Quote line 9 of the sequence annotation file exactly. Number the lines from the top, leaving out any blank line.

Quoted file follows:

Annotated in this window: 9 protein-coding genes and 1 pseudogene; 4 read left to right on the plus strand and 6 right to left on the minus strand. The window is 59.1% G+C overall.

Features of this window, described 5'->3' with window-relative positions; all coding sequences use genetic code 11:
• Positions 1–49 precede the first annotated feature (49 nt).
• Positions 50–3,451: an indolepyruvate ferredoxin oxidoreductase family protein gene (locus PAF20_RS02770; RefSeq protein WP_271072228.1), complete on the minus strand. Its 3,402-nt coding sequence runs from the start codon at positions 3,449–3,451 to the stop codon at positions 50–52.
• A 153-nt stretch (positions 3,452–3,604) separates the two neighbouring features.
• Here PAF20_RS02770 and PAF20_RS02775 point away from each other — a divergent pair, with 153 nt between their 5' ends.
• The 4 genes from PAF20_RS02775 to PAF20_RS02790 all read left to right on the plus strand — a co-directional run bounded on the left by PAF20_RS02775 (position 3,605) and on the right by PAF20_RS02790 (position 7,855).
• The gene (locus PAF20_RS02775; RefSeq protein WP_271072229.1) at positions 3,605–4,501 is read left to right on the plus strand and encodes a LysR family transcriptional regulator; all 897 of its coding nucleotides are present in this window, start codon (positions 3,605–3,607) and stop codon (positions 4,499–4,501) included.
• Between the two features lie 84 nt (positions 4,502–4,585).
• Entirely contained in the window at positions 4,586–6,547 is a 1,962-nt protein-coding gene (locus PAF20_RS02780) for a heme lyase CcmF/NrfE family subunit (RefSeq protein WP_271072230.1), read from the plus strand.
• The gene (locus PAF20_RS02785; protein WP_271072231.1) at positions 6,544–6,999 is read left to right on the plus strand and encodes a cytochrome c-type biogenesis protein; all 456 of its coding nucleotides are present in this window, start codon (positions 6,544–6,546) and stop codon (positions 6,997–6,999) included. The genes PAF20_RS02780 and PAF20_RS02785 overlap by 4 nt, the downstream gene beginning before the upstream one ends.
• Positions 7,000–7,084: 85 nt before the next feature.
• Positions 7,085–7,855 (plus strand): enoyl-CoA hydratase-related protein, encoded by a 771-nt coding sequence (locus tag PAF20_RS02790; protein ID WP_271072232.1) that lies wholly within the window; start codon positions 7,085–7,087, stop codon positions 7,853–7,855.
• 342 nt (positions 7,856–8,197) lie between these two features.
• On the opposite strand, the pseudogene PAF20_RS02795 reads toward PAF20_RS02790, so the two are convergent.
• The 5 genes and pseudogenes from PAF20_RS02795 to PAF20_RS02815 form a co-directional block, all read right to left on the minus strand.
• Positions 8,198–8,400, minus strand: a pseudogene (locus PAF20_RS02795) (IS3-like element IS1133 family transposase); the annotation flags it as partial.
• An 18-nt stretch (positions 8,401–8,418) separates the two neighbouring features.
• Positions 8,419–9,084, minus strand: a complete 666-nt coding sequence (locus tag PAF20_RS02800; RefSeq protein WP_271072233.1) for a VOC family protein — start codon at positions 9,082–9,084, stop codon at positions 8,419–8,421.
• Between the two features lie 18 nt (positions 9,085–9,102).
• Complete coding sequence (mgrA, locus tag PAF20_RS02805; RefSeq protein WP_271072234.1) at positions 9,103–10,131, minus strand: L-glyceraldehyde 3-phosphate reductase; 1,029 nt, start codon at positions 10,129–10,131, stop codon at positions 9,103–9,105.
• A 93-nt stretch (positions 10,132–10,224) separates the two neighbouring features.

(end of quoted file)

• Between the two features lie 84 nt (positions 4,502–4,585).